Astro-archaeology = archaeo-astronomy = Astroarchaeology = archaeoastronomy

The Dharmasala Route from Angkor to Phimai

- an ancient route in revival -

 



 


BACKGROUND

    

The author of this article has since 2003 conducted GPS-based field-research on the orientation of ancient Khmer temples in NE-Thailand (Isan), a research aimed at analysing the general trend in orientation of Khmer sites and eventual celestial relation.

After having completed the research in Buriram Province the author became interested in the routings between the Khmer sites, including ancient settlements, in Isan down to the ancient capital city of Kambuja, Angkor Wat.

The provincial authorities of Buriram were in 2004 very interested in the ancient route as well because it was in a process of being promoted as a 'Cultural Route' including the dharmasalas and the better known temples as Phimai and Phanom Rung. The project was centrally initiated (the National World Heritage Committee at the Office of Natural Resources and Environmental Policy and Planning).
     The local authorities had problems locating the dharmasalas in Buriram, especially Prasat Nong Kong, which coordinates were incorrectly given in their FAD material. As the author already had located the site, he was happy to support the vice-governor's office with the correct coordinates, the coordinates of all Khmer sites in Buriram, and a short description of the temples. The paper is hereby also available for the general public, see the article below.

***

  NEW ASPECTS IN THE PRESENT ARTICLE
1
 
The routing from Ta Muan to Phimai is not as hitherto described basically straight, it zigzags from site to site through Isan.
2 The distances between the sites vary considerably.
3 The orientations of the constructions vary considerably.
4
 
The Hindu temples That Phanom Rung and Muang Tam might be secondary options on the pilgrimage.
5 The 'Cultural Route' as a tourism project will be in focus the coming year.

***

 

Article, September 2004:

 

The Dharmasala Route from Angkor to Phimai

- an ancient route in revival -
 

     A stone-inscription discovered in 1937 at Preah Khan temple at Angkor Thom, informs us that the Mahayana Buddhist emperor Jayavarman VII (1181 – ca. 1220 A.D.) initiated the construction of 121 vahni-griha along routes throughout his kingdom. One route mentioned is the route from Yasodharaphura (Angkor) to Vimai (Phimai), where the number is given to be 17.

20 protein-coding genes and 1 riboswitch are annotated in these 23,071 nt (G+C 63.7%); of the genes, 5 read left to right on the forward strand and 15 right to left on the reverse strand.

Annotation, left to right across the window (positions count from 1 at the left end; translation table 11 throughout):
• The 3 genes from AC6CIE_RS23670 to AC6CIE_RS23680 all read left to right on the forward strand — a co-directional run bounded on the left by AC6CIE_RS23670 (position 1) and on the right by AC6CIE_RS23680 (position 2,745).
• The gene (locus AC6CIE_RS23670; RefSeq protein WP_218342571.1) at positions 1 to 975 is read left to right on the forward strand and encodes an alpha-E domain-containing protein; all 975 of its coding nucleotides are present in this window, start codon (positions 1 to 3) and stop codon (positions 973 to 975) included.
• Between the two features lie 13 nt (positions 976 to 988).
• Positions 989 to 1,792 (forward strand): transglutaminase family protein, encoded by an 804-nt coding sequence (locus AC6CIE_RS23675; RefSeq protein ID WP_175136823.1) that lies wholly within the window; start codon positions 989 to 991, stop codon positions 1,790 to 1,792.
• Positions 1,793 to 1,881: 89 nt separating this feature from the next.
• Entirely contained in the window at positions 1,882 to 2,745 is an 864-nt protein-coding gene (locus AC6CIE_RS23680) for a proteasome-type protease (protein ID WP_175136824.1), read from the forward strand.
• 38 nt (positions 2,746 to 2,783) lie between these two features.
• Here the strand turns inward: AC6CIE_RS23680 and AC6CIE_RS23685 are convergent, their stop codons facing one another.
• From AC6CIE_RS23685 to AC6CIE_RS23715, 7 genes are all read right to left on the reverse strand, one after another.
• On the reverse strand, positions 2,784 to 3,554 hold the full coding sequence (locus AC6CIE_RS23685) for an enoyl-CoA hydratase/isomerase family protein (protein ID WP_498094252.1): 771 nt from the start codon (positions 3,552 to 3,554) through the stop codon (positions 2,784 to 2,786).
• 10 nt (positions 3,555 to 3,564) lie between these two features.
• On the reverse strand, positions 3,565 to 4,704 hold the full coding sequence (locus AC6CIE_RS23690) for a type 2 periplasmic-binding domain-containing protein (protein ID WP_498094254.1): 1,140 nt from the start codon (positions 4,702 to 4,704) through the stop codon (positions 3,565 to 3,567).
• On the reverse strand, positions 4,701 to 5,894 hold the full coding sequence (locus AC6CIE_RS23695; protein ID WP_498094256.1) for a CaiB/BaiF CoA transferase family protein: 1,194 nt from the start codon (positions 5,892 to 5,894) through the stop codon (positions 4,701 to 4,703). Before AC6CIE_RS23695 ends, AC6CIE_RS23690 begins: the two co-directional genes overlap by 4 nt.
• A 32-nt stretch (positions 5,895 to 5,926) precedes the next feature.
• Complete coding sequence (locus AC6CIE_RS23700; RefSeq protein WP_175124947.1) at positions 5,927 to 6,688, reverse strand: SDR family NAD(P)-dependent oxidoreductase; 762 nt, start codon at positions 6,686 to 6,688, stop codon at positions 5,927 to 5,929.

Another inscription, from the nearby Ta Prohm temple, tells us about another ambitious plan of Jayavarman VII: The construction of 102 arogyasalas throughout every province of his kingdom.
     The Ta Prohm inscription let us know that the arogyasalas were 'hospitals' or rather 'hospital chapels'. But the Preah Khan inscription does not mention the function of the vahni-grihas.

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     The only clue we have of the use of the vahni-grihas lies in the term itself, which therefore deserves some considerations:
     Coedes translated vahni-griha to French as 'maison avec du feu', 'gîtes d'étape avec du feu' or just ' gîtes d'étape', which in English is something like 'house with fire', 'stopping place with fire', or just 'stopping place'.
     Vedic religious architecture operates with a garbha-griha, 'womb-room', which is the small dark room in the central sanctuary, where the principal deity, the god, of the temple is installed. In the term vahni-griha we have the same griha, meaning 'chamber', 'house', 'habitation', 'home' – various forms of 'shelter'. A 'temple' (shelter of the gods) is another lexical possibility. The other compound of the term is vahni, which as an isolated term is given (in
Cologne Digital Sanskrit Lexicon) as 'the conveyer or bearer of oblations to the gods (especially said of Agni, 'fire', or of the 'three sacrificial fires'. Vahni also occurs in numerous combined nouns meaning 'fire', as for example in makha-vahni, 'sacrificial fire' – or vahni-griha, 'fire-chamber'. Vahni-sala also means 'fire-chamber', with sala as 'house', 'mansion', 'building', 'hall', 'large room', 'shed', etc.
     Fire and the god Agni are lexically closely associated: Vahni-loka is the 'world of Agni'. Agni is still a high-class word for fire in modern Thailand – pronounced ak-kha-ni.